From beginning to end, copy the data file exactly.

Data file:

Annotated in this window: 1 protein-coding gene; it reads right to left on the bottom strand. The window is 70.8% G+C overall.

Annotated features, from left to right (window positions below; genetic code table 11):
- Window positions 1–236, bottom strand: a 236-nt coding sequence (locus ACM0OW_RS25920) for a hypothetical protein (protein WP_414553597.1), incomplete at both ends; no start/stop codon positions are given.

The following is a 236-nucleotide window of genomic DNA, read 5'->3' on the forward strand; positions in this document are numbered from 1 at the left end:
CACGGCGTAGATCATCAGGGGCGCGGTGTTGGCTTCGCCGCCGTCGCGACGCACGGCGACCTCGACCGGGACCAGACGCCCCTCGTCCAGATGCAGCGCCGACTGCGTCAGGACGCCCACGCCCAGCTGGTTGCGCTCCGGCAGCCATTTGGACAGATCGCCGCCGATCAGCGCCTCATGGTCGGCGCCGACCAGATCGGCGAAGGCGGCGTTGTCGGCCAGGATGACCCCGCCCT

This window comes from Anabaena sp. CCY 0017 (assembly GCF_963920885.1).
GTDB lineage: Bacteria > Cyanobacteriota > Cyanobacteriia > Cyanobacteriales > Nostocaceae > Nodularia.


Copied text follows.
Annotated in this window: 1 protein-coding gene; it reads right to left on the bottom strand. The window is 70.8% G+C overall.

Annotated features, from left to right (window positions below; genetic code table 11):
- Window positions 1–236, bottom strand: a 236-nt coding sequence (locus ACM0OW_RS25920) for a hypothetical protein (protein WP_414553597.1), incomplete at both ends; no start/stop codon positions are given.

The following is a 236-nucleotide window of genomic DNA, read 5'->3' on the forward strand; positions in this document are numbered from 1 at the left end:
CACGGCGTAGATCATCAGGGGCGCGGTGTTGGCTTCGCCGCCGTCGCGACGCACGGCGACCTCGACCGGGACCAGACGCCCCTCGTCCAGATGCAGCGCCGACTGCGTCAGGACGCCCACGCCCAGCTGGTTGCGCTCCGGCAGCCATTTGGACAGATCGCCGCCGATCAGCGCCTCATGGTCGGCGCCGACCAGATCGGCGAAGGCGGCGTTGTCGGCCAGGATGACCCCGCCCT

This window comes from Anabaena sp. CCY 0017 (assembly GCF_963920885.1).
GTDB lineage: Bacteria > Cyanobacteriota > Cyanobacteriia > Cyanobacteriales > Nostocaceae > Nodularia.